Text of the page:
Data doesn’t lie.
That’s the point.
It doesn’t minimize tragedy, it puts it into perspective. Perspective minimizes fear and hysteria.
The hysterical reaction to the above tweet proves the exact point Neil deGrasse Tyson was making. If you make a spectacle of something (which the media and illogical hysteria do), then you will of course have a perspective that is disproportionate to the event.
Should we want mass shootings to end? Of course. But are they really as big of a concern as we are led to believe? No.
You are more likely to die of a medical mistake than from a mass shooting. Do we see any hysteria around this fact? No. What if the media published or ran a body count update every evening on the news just like they did during the Vietnam War? Would people more afraid to go to their doctor or the hospital? Probably.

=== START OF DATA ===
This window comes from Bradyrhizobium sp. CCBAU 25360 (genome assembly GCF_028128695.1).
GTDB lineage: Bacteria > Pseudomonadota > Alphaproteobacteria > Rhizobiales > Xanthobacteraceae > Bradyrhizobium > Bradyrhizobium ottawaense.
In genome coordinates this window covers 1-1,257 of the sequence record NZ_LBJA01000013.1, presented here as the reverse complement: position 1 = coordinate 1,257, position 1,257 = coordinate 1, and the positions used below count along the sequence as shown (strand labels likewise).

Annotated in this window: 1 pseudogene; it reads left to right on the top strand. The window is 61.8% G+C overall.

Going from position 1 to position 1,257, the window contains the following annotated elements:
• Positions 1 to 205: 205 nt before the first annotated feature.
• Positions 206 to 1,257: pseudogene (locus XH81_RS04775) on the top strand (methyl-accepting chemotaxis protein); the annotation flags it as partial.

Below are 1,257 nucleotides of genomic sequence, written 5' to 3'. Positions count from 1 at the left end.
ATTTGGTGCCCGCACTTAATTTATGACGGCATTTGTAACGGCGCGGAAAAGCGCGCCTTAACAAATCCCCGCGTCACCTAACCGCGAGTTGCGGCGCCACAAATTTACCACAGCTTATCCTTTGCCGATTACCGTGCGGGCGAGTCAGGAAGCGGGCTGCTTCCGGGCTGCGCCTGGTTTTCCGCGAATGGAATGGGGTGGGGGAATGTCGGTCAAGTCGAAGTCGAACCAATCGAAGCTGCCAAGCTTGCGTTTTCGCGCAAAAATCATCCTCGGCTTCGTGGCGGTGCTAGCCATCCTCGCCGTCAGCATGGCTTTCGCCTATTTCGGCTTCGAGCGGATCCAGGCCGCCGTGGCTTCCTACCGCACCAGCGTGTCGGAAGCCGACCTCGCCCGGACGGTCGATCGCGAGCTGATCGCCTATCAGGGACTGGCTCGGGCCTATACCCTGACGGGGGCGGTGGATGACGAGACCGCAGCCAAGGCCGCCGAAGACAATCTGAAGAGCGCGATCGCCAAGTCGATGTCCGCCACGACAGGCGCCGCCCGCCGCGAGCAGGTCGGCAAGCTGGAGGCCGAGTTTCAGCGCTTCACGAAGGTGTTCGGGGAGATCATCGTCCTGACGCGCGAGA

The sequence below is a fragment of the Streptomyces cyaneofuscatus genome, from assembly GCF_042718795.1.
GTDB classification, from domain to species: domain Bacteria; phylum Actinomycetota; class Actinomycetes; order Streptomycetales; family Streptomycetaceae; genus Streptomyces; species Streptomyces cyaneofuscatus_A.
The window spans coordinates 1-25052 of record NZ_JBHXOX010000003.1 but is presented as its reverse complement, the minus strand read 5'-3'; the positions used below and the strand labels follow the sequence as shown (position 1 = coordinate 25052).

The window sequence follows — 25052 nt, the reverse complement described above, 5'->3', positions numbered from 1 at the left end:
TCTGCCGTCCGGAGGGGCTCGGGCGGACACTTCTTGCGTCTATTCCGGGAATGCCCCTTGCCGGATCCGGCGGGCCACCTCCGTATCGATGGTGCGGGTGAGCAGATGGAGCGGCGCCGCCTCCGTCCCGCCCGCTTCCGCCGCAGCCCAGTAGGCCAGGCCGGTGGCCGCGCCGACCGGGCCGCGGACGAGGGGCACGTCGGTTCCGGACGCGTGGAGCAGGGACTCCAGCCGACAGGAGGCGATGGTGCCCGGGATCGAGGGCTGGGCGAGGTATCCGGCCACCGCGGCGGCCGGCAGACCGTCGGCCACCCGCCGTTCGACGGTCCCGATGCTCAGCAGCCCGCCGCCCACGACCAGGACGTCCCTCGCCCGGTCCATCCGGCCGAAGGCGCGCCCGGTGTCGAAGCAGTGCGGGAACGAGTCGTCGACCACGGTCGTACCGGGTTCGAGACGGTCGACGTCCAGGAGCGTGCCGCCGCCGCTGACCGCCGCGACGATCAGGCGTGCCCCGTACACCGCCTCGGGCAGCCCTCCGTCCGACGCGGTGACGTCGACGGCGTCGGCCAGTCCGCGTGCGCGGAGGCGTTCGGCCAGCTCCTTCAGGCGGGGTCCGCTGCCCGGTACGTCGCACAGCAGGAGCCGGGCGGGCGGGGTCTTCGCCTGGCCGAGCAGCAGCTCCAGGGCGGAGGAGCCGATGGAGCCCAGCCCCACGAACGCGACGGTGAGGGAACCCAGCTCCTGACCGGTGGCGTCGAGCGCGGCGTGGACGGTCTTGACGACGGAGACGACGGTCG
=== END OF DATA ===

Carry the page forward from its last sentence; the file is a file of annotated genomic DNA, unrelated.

You are more likely to die in an automobile collision than from a mass shooting. We don’t see a call to ban cars (or really bad drivers) do we? No. Because it isn’t highlighted in the news like shootings are. A body count each night would do that though.
Is that what it takes to make the news these days? A body count? It would appear so.
Americans like to grandstand about highly publicized events, but don’t really think about their own irrational fears. Do bad things happen each and every day? Yes. Can you live in fear of cars, doctors, guns, crowds, mosquitoes, or whatever? I suppose you could, but does it really do you any good? No.
Let’s not be hysterical and have a knee-jerk reaction every time something bad and tragic happens in the country. Because it does happen, EVERY DAY. You just don’t hear about it because it wasn’t highlighted by the media. That’s exactly the point of the tweet.